The Women’s Tennis Association over the weekend fined and suspended the president of the Russian Tennis Federation after he referred to Venus and Serena Williams as “the Williams brothers” during an appearance on a Russian comedy program last week. The WTA suspended Shamil Tarpischev, who also said the sisters are “scary” to look at, for one year and fined him $25,000, the maximum allowed under its rules. The WTA is also examining his role in the Kremlin Cup, a top Russian tournament as well.
Tarpischev also holds a position with the International Olympic Committee, which said Monday that it has asked Tarpischev for an explanation and could take further action.
While preparing for the WTA Finals in Singapore, Serena Williams praised the WTA’s action and blasted Tarpischev for the “sexist and racist” remarks.
“I thought they were very insensitive and extremely sexist as well as racist at the same time,” Williams said, according to the New York Times. “I thought they were in a way bullying. I’ve done the best that I can do, and that’s all I can say. So I just wasn’t very happy with his comments. I think a lot of people weren’t happy as well.”
“I think the WTA did a great job of taking (the) initiative and taking immediate action to his comments,” Williams added, according to the Associated Press.
Other players, including Russia’s Maria Sharapova, have come to the Williams sisters’ defense, blasting the comments. While Tarpischev has said he regrets making them, he has not fully apologized, saying that the comedic nature of the comments was lost in translation and that he does “not think that this story deserves such hype.”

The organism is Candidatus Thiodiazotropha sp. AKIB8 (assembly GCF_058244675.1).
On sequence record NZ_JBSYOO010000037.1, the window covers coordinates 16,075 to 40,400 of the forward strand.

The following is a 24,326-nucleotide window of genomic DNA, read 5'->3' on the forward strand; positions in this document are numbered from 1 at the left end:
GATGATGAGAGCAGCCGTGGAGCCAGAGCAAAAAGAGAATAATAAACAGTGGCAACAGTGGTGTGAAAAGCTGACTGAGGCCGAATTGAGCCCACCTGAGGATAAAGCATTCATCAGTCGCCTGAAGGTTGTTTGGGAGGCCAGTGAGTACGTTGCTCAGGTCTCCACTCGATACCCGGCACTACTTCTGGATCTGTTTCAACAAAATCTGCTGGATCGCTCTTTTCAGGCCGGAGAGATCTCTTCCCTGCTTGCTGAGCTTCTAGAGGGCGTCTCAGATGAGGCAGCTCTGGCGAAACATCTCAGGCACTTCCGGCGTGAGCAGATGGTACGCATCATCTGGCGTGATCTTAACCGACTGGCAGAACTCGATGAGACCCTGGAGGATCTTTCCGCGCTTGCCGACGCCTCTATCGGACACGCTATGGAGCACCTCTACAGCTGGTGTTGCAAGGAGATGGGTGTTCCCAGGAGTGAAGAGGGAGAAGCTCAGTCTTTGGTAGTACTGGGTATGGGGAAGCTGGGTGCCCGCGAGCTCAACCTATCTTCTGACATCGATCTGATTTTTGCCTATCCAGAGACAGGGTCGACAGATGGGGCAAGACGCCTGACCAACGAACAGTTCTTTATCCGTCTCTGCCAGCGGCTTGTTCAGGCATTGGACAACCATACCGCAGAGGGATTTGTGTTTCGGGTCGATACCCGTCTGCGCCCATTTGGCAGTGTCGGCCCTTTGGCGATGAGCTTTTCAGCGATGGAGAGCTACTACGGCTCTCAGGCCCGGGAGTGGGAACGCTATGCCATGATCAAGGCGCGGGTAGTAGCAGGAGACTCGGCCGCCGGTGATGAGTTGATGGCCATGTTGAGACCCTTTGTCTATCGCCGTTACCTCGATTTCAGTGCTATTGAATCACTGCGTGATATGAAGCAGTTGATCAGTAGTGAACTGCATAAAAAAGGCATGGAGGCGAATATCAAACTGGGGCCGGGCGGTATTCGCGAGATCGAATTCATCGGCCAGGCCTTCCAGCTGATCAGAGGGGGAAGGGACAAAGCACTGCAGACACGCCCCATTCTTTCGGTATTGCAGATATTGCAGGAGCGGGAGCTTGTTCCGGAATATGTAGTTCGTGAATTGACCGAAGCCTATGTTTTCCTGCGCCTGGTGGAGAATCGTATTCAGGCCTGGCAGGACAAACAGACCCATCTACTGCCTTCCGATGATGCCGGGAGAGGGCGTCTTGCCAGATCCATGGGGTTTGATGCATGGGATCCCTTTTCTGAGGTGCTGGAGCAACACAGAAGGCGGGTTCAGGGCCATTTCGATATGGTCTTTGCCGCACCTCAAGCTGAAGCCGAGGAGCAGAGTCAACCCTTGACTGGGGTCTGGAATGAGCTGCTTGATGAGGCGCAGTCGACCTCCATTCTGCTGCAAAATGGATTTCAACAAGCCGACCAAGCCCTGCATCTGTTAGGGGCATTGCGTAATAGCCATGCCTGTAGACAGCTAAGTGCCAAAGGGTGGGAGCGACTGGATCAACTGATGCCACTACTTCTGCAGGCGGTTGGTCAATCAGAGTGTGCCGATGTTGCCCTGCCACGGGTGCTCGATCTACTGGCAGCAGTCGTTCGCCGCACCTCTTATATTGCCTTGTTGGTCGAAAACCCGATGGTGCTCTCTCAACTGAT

Joking or not, though, the comments are rooted in long-standing and pernicious stereotype of women athletes and their bodies. Women like the Williams sisters who excel at sports often aren’t seen as exceptional women athletes, but as women who are much more, and often outright, comparable to men. And that’s the case even more when their bodies don’t conform to typical standards of beauty and femininity, at which point women athletes end up on the wrong end of deliberate shaming and “jokes” like Tarpischev’s. The Williams sisters, and Serena in particular, are not strangers to this. Their bodies have been critiqued and criticized for years. And these criticisms, whether they are about players who “look like men” or just about the general wrongness of certain bodies, happen throughout women’s sports, to athletes like Brittney Griner and Sarah Robles and plenty of others who don’t fit into the “standard” women’s body type.
That leads to questions, or in some cases demands, about their fitness that players change the way they look. It creates body image issues (which Serena has talked openly about on multiple occasions). It can leave athletes in certain sports underfunded, as they are less desirable for marketing and endorsement purposes. And it acts as a major barrier to all sorts of women, from young women who don’t want to enter sports because they don’t want to be perceived as “manly” or “butch” to lesbian women who feel (and often are) pressured to stay in the closet so they don’t reaffirm existing stereotypes about women’s sports as, to borrow soccer star Abby Wambach’s words, “a lesbian world” (there’s a double-edged sword here too, as women athletes who do fit into traditional beauty standards are often hyper-sexualized and appreciated for their looks more than their athletic achievements).
This happens to men too, but there’s less appreciation or even acceptance of different body types when it comes to women athletes. There are some signs that the perceptions and criticisms are getting better — like both Nike and the WNBA’s decision to put Griner front-and-center in marketing campaigns, or the greater appreciation of Serena and Venus, or celebrations of different body types like ESPN The Magazine’s always-improving Body Issue. But these problems are still common, and that’s why the WTA’s move to protect its biggest players and take action against these comments is such a welcome step in the right direction.